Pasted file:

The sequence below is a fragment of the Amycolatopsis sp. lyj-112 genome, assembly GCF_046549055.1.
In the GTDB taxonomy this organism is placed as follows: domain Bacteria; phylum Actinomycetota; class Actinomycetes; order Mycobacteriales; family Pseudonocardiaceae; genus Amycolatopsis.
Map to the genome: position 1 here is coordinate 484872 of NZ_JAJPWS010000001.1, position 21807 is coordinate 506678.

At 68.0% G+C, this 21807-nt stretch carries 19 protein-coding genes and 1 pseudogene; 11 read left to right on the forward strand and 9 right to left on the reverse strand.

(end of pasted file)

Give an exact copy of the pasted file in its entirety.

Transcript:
The sequence below is a fragment of the Amycolatopsis sp. lyj-112 genome, assembly GCF_046549055.1.
In the GTDB taxonomy this organism is placed as follows: domain Bacteria; phylum Actinomycetota; class Actinomycetes; order Mycobacteriales; family Pseudonocardiaceae; genus Amycolatopsis.
Map to the genome: position 1 here is coordinate 484872 of NZ_JAJPWS010000001.1, position 21807 is coordinate 506678.

At 68.0% G+C, this 21807-nt stretch carries 19 protein-coding genes and 1 pseudogene; 11 read left to right on the forward strand and 9 right to left on the reverse strand.